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Outliers by Malcolm Gladwell

Outliers by Malcolm Gladwell

Author:Malcolm Gladwell [GLADWELL, MALCOLM]
Language: eng
Format: epub, mobi
ISBN: 9780316040341
Publisher: Little, Brown and Company
Published: 2011-06-06T16:00:00+00:00


It had only been about twenty minutes since they had arrived at the party when Jill pulled Steve aside, obviously bothered about something.

“What’s wrong?” asked Steve.

“It’s Larry. I mean, he knows that you and I are engaged, but he’s already made two passes at me tonight.”

Jill walked back into the crowd, and Steve decided to keep his eye on Larry. Sure enough, within five minutes, Larry was reaching over and trying to kiss Jill.

If you’ve been insulted, are you more likely to imagine Steve doing something violent to Larry?

The results were unequivocal. There were clear differences in how the young men responded to being called a bad name. For some, the insult changed their behavior. For some it didn’t. The deciding factor in how they reacted wasn’t how emotionally secure they were, or whether they were intellectuals or jocks, or whether they were physically imposing or not. What mattered—and I think you can guess where this is headed—was where they were from. Most of the young men from the northern part of the United States treated the incident with amusement. They laughed it off. Their handshakes were unchanged. Their levels of cortisol actually went down, as if they were unconsciously trying to defuse their own anger. Only a few of them had Steve get violent with Larry.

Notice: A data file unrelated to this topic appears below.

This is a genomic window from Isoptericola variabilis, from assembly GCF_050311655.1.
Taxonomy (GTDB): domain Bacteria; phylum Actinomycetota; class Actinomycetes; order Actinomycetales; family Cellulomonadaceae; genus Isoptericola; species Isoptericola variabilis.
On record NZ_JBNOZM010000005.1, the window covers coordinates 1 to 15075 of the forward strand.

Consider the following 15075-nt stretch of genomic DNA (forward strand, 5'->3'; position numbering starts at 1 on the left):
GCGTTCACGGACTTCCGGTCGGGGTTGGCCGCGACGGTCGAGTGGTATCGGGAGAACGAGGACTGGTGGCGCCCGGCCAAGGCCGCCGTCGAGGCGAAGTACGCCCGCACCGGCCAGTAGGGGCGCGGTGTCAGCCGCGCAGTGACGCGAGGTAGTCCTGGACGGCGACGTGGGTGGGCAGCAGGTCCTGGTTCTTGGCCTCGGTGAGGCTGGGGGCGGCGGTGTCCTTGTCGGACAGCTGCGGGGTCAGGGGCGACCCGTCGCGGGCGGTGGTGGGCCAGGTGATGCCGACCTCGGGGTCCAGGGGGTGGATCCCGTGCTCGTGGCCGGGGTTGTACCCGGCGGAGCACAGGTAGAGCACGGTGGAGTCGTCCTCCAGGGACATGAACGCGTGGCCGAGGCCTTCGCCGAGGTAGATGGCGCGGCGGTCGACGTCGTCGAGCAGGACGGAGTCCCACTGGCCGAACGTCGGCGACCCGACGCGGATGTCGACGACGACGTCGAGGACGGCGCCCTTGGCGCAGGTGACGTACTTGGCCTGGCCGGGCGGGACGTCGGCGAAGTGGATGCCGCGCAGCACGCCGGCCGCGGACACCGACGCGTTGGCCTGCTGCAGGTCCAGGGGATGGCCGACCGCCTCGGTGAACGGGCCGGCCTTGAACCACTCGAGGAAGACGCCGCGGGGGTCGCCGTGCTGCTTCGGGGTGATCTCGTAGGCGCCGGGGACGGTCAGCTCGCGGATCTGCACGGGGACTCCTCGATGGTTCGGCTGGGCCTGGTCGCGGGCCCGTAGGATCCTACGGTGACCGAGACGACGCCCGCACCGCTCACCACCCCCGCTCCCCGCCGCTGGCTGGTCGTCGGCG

But the southerners? Oh, my. They were angry. Their cortisol and testosterone jumped. Their handshakes got firm. Steve was all over Larry.

“We even played this game of chicken,” Cohen said. “We sent the students back down the hallways, and around the corner comes another confederate. The hallway is blocked, so there’s only room for one of them to pass. The guy we used was six three, two hundred fifty pounds. He used to play college football. He was now working as a bouncer in a college bar. He was walking down the hall in business mode—the way you walk through a bar when you are trying to break up a fight. The question was: how close do they get to the bouncer before they get out of the way? And believe me, they always get out of the way.”

For the northerners, there was almost no effect. They got out of the way five or six feet beforehand, whether they had been insulted or not. The southerners, by contrast, were downright deferential in normal circumstances, stepping aside with more than nine feet to go. But if they had just been insulted? Less than two feet. Call a southerner an asshole, and he’s itching for a fight. What Cohen and Nisbett were seeing in that long hall was the culture of honor in action: the southerners were reacting like Wix Howard did when Little Bob Turner accused him of cheating at poker.



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